South Florida is frequently cited as the part of the United State of America as most susceptible to the devastation accompanying sea level rise. Several scholarly studies have shown the negative impact of coastal location in Florida on housing values. Are the residents of South Florida concerned? Is susceptibility to sea level rise actually affecting the housing market in terms of demand, the availability of home mortgages, or house prices? Are people living at particular risk from sea level rise aware of this risk and more open to new information about climate change? Do they support policies and laws to mitigate the pace and extent of climate change? Answers to these questions are not only of general interest, but they are also key to our understanding of the human dimensions of this problem.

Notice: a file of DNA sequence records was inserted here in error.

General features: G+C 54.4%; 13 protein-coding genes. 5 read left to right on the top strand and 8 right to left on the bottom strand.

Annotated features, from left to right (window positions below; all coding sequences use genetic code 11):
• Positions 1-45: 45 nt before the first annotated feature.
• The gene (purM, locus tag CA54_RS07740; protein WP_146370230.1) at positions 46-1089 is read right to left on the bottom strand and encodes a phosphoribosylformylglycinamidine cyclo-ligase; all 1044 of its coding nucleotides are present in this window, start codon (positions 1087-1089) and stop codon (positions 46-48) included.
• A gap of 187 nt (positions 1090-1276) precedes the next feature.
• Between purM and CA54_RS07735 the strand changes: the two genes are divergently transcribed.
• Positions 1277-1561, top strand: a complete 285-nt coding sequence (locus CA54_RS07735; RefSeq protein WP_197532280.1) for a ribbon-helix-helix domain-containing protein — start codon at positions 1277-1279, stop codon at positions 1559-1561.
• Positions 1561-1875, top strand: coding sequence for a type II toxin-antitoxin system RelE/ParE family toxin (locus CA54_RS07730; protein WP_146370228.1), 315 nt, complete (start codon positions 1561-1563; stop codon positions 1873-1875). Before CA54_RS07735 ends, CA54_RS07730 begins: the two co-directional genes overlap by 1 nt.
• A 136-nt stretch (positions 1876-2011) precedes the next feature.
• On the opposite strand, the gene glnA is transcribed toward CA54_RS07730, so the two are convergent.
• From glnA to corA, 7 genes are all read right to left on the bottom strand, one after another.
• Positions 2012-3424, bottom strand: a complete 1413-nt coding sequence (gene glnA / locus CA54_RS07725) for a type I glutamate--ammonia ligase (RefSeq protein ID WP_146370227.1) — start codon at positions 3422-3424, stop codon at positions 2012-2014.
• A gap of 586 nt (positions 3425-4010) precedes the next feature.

This book describes the results of a detailed survey in which respondents viewed a local map displaying flooding to their own community that would result from a Category 3 hurricane in 2033. It discusses political party identification and ideology that has an overwhelming impact in shaping views about sea level rise and climate change. This book has enormous implications for the effectiveness of communicating risk information. The text is important if we, as a nation, are to design communication strategies that will lead to broader policy to combat or mitigate this risk.